Title: Wade In The Water
Author: Tracy Smith
Published: April 3, 2018
Publisher: Graywolf Press
Total Pages: 88 pages
Topics Include: Cultural poetry & First person encounters from individuals other than the author herself from immigrates, slaves, and more.
Amazon Synopsis: In Wade in the Water, Tracy K. Smith boldly ties America’s contemporary moment both to our nation’s fraught founding history and to a sense of the spirit, the everlasting. These are poems of sliding scale: some capture a flicker of song or memory; some collage an array of documents and voices; and some push past the known world into the haunted, the holy. Smith’s signature voice―inquisitive, lyrical, and wry―turns over what it means to be a citizen, a mother, and an artist in a culture arbitrated by wealth, men, and violence.
I have always been told about this specific author. I have been wanting to read her book for awhile and when I noticed that she wrote a new book. It was time for me to put it on hold at the library. I will probably be reading her other books as well since she was able to grab my attention with this specific book. Wade In The Water has a unique theme and the name of the book gives somewhat of an insight to what the book is all about.
My favorite poem:
Mr abarham lincon
I wont to knw sir if you please
whether I can have my own son relest
from the arme he is all the subport
I have now his father is Dead
and his brother that wase all
the help I had he has bean wonded
twise he has not had nothing to send me yet
now I am old and my head is blossaming
for the grave and if you do I hope
the lord will bless you and me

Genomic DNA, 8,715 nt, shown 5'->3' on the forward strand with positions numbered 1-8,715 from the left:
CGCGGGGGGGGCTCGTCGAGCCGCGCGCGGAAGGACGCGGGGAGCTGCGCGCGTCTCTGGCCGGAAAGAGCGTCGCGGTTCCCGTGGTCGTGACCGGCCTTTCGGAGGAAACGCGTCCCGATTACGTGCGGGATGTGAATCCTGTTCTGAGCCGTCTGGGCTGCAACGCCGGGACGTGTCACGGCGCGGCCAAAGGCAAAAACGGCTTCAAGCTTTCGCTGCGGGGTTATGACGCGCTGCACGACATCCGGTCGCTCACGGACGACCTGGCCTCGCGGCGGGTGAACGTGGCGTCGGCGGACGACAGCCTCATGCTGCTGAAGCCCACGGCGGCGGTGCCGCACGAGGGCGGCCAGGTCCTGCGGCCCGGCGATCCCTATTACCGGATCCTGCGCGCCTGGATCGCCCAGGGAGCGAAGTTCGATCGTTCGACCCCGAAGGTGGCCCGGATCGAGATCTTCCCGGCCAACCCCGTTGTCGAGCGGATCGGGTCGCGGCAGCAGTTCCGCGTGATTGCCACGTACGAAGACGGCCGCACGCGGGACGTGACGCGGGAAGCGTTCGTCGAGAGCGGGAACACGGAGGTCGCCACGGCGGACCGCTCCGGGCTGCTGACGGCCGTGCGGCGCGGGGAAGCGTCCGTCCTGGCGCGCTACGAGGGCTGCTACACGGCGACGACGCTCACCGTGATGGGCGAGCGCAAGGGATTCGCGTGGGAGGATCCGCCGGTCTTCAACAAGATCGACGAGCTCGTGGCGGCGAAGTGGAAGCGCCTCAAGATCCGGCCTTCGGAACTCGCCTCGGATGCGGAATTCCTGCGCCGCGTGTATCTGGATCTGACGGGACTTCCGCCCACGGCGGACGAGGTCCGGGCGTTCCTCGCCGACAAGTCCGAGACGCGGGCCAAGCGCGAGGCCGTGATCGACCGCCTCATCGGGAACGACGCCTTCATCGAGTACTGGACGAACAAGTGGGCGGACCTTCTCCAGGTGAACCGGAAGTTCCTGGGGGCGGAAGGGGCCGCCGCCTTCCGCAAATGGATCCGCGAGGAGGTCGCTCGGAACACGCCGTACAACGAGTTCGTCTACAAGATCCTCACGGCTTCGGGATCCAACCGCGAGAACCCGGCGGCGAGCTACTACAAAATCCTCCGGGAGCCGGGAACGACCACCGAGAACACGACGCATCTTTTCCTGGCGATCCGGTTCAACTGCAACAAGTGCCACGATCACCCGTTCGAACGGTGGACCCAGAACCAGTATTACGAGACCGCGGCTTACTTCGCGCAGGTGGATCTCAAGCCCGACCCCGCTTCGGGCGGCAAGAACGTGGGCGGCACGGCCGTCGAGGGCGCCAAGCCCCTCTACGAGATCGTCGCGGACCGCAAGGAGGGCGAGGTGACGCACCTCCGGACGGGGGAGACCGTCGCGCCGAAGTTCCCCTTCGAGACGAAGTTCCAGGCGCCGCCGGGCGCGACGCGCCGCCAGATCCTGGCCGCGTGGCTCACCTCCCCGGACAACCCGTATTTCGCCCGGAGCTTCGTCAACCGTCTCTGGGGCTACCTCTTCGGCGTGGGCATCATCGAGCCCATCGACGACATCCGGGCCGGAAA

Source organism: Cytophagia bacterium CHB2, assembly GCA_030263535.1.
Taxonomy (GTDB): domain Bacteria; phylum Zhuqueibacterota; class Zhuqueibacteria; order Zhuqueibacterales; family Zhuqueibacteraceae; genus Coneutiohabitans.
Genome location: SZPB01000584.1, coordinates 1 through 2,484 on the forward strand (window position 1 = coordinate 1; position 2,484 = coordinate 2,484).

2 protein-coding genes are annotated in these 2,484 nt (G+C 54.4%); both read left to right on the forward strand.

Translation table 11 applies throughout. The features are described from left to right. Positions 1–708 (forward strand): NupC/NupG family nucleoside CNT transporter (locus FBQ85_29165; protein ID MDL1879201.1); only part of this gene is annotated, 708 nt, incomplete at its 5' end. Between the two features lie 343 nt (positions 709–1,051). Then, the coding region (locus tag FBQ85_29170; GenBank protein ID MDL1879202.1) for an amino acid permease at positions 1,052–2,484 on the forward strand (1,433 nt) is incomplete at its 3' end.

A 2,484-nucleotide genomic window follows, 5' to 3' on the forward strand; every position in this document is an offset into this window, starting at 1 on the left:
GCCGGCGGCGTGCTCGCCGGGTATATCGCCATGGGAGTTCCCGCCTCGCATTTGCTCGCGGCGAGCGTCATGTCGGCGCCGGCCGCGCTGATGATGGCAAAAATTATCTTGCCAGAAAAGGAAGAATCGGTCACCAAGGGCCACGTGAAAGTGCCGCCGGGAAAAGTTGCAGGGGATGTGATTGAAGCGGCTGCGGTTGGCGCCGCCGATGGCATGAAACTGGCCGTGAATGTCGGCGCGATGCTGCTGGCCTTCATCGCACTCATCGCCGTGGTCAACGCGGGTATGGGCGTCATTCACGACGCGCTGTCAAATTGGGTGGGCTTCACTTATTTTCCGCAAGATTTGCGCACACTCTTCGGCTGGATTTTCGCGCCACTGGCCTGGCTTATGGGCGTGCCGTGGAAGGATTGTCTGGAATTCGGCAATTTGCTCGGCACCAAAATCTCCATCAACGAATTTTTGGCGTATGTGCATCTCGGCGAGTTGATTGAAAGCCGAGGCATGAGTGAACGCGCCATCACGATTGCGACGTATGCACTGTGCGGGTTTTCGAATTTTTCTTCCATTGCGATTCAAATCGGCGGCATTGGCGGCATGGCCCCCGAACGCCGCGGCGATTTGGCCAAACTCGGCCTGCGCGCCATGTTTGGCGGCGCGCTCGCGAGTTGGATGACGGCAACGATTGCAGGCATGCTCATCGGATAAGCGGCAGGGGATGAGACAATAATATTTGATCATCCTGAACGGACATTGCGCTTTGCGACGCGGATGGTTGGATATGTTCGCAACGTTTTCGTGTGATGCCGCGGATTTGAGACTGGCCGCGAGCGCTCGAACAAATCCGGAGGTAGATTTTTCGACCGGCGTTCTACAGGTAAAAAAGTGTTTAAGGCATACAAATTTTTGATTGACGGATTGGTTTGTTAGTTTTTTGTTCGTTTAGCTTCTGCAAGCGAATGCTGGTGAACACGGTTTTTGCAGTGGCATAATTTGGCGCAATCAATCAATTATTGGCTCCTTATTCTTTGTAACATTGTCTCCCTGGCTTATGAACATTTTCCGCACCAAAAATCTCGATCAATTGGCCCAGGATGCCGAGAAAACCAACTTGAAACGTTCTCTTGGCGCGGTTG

tha say that you will simpethise
withe the poor he be long to the
eight rigmat colard troops
he is a sarjent
mart welcom is his name
When I got this book from the library, I honestly did not know what to expect. I never read Tracy Smith's books before and this book did not disappoint for my first experience of reading a book by Smith. I was able to get poems about civil war vets, slaves intellect, immigrants, and more. I felt like I was constantly reading stories and learning about the pain people have went through throughout history. I was able to get a piece of history in this book because of Wade In The Water being a slavery song and the experiences slaves were going through.
Smith was able to use poetry from multiple backgrounds and they were so unique because you felt their pain through first person narration. The poems used in this book came from different encounters and was more like a history book because of the language and context. There were poems written by Smith and some poems she was able to use from other sources but they all correlated.
Wade In The Water was different than other poetry books that I have read recently because it was not in the normal modern poetry that is out today. It was something from the past as if Maya Angelou or Toni Morrison would create these same poems. It included poetry from letters and reports that someone would find researching at the library.
Overall, I thought the poems were well chosen and written. I could see why each poem was created or chosen by Smith. Each poem told a story and made the audience learn something. I took away multiple lessons and stories after reading Smith's book. I cannot wait to read another one of her books.
You can find this book at: https://amzn.to/2IixQvV
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